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Feb 21, 2012

Roadshow guide to Boston

As one of the world’s largest money centers, Boston provides an eclectic mix of investment firms and conferences

Boston is unique. With its deep historic roots, New England personality, regional dialect, great seafood and sports mania, time spent in Boston – ‘the hub’ – is always memorable.

With $2.1 tn in equity assets under management, Boston also ranks as the second-largest money center both in the US and globally, and is fairly evenly split between growth and value investors, according to Ipreo.   

Beyond sheer size, the eclectic nature of Boston’s investment community, which combines old money traditions and new economy savvy, is layered onto an historic city whose paved streets seem to follow narrow, crooked farm tracks.

As a result, Boston boasts one of the largest concentrations of long-only firms within walking distance of each other, making it a required stop on many roadshow calendars.

Rising number of conferences

Greg Parks, president of the Wall Street Calendar, a conference tracking firm, says that as the sell side has pushed management access over the past several years, he has seen a rise in the number of investor conferences as well. And it seems no city has benefited more from that phenomenon than Boston.

One theory as to why Boston’s conference count has been rising focuses on a 2006 change in New York’s income tax rules, which require non-residents to file returns if they spend more than 10 days in the Big Apple.

Whether that’s the reason or not, the trend seems to have taken on a life of its own. While New York still holds more investor conferences overall, according to the Wall Street Calendar the number of conferences held in Boston has risen by more than 30 percent since 2007, from 65 to 87 last year, while New York has seen a 17 percent decline over the same period, from 484 to 400.

Where to eat outside the hotel

Boston does not lack for good places to eat and meet. Lunch largely depends on where your schedule takes you, and may involve a sandwich in a conference room or something more formal. If you’re still downtown and want a quick local eatery, head over to the Milk Street Café or try Trade in the up-and-coming waterfront financial district.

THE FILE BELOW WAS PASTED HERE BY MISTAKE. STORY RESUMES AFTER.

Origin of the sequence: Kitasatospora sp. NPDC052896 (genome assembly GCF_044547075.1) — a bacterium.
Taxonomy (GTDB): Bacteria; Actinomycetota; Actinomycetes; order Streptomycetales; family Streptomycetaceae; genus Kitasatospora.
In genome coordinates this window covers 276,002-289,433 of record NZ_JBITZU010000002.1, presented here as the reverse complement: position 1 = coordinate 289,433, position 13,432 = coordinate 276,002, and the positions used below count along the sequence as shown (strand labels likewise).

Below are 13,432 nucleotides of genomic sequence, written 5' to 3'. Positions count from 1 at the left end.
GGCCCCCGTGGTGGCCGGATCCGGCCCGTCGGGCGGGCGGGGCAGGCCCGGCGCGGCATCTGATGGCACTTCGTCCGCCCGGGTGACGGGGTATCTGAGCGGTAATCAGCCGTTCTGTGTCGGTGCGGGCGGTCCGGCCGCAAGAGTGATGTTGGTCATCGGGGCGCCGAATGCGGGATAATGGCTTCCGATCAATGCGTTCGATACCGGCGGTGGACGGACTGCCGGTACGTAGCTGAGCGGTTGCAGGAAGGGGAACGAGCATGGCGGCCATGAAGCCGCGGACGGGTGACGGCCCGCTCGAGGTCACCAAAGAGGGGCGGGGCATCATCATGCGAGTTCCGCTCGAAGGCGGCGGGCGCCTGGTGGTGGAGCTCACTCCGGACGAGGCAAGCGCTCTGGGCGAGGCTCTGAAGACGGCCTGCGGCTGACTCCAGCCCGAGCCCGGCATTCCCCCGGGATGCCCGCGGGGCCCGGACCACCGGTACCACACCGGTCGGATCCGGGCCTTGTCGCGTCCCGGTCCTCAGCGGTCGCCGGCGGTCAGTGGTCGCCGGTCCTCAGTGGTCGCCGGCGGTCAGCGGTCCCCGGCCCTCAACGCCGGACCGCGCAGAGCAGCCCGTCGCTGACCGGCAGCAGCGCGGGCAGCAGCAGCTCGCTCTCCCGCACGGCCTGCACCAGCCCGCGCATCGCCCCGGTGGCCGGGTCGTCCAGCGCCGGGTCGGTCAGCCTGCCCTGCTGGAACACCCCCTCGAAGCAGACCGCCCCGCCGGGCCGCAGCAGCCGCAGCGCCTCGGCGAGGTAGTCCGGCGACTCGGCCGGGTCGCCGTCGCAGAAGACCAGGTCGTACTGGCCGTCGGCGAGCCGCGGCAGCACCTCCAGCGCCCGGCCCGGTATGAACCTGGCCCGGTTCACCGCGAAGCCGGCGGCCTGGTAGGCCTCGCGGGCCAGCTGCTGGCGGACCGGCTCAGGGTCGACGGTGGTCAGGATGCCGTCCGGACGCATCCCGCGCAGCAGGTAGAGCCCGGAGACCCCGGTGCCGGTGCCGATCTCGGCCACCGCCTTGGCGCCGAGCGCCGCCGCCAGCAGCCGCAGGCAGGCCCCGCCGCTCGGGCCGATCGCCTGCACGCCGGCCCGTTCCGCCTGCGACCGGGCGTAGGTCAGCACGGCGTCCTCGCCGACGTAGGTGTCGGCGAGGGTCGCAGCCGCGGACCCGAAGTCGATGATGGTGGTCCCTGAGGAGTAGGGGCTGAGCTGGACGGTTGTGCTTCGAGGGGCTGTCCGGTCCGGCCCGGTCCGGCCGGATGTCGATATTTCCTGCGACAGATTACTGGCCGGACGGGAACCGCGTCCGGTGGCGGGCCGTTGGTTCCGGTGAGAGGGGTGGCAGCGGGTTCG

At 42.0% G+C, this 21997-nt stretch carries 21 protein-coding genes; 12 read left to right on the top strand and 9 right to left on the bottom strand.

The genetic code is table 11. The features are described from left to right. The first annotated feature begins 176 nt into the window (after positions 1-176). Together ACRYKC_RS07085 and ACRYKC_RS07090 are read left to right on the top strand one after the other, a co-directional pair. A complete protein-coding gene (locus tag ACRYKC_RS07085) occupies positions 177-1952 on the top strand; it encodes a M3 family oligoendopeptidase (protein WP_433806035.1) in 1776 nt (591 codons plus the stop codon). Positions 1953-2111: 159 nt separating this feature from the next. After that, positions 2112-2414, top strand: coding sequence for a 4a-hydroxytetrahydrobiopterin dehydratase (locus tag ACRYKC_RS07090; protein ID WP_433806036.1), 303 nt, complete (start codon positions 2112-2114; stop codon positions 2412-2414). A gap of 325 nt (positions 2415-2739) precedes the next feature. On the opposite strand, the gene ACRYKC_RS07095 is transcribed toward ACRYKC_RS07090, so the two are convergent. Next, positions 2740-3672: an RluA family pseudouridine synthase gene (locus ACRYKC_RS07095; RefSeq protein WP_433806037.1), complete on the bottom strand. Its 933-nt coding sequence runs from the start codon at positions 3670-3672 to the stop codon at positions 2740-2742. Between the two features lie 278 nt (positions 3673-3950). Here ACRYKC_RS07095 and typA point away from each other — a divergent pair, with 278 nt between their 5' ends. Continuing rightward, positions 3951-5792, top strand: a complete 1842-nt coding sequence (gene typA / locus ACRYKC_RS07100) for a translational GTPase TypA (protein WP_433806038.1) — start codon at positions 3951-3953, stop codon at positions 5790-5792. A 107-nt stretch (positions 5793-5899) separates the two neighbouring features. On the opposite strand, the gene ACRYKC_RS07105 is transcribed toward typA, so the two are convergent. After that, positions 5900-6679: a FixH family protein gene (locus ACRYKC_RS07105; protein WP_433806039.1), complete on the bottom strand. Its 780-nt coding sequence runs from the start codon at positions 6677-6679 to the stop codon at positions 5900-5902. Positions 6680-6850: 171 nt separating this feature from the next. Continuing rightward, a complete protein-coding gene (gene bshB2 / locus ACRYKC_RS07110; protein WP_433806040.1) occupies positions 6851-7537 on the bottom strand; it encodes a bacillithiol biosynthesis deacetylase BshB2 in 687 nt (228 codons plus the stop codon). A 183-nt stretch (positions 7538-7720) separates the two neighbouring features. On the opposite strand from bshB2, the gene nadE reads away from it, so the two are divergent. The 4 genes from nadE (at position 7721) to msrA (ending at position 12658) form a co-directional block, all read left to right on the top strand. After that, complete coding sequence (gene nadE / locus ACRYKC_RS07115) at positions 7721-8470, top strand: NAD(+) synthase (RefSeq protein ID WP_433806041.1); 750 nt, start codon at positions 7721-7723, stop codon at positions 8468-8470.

If your C-team wants to get out of the hotel during the evening, you have plenty to choose from but reservations are advised. Check out No 9 Park on Beacon Hill for elegant and Boston proper; or try Radius, if French and four-star is what you’re after. Most restaurants provide seafood, but if you’re looking for a local spin, you might go to Union Oyster House or one of the several Legal’s Seafood branches around town.

Prefer Italian? Head to the Strega in the North End and enjoy the ambience, or Davio’s in Back Bay. For a great American steakhouse, head to Grill 23 or Del Frisco’s. If you really hanker for local exotica, get in a cab and head to Redbones BBQ near Tuft’s University for the most generous, roll-up-your-sleeves servings of real southern barbeque a Yankee will find in these parts.

And if the Red Sox are in town, head to baseball stadium Fenway Park for the famous Fenway Franks steamed hotdogs.

Independent corporate access provider Rick Hanley, president and founder of Hanley Associates, describes Boston as ‘the most attractive city in the world for a company to market’. Hanley claims Boston still doesn’t get enough attention from IROs, who typically tack one day in Boston onto a two-day trip to New York.

‘They’ve got it backwards – especially when you consider the ratio of long-only funds to hedge funds, which makes New York much less attractive,’ he says.

If a management team could get meetings with the half-dozen largest equity funds, a Boston lineup would put them in front of more buying power in fewer meetings than any other metro area, Hanley observes.

Diverse audience

But size is not the city’s only attraction. Boston’s financial community is very diverse, notes Robert Meyers, global corporate access director at RBC Capital Markets.

He describes Boston as ‘one of the few global money centers with extensive product groups, analysts and portfolio managers who cover assets across market-cap ranges, sectors and regions.’

Boston equity sector allocation

He also cites the growing number of hedge funds that have expanded there to take advantage of ‘the impressive track record of deal flow, non-deal roadshows, and industry events centered in Boston.’

Even with a traditionally conservative and guideline-driven investment approach among many mutual funds, Meyers says his firm has seen an increasing appetite among Boston’s larger investors to meet with US, European and Canadian companies that have global operations, mirroring an increasingly global investment orientation.

Nonetheless, he advises that patience may be necessary with some Boston money managers. ‘For those firms that are not current holders, it may take several meetings before a buy decision is reached,’ he explains.

Entrepreneurial spirit

James Buckley, managing partner at IR firm Sharon Merrill Associates, sees Boston’s broad-ranging investment community as a natural outgrowth of its own past successes.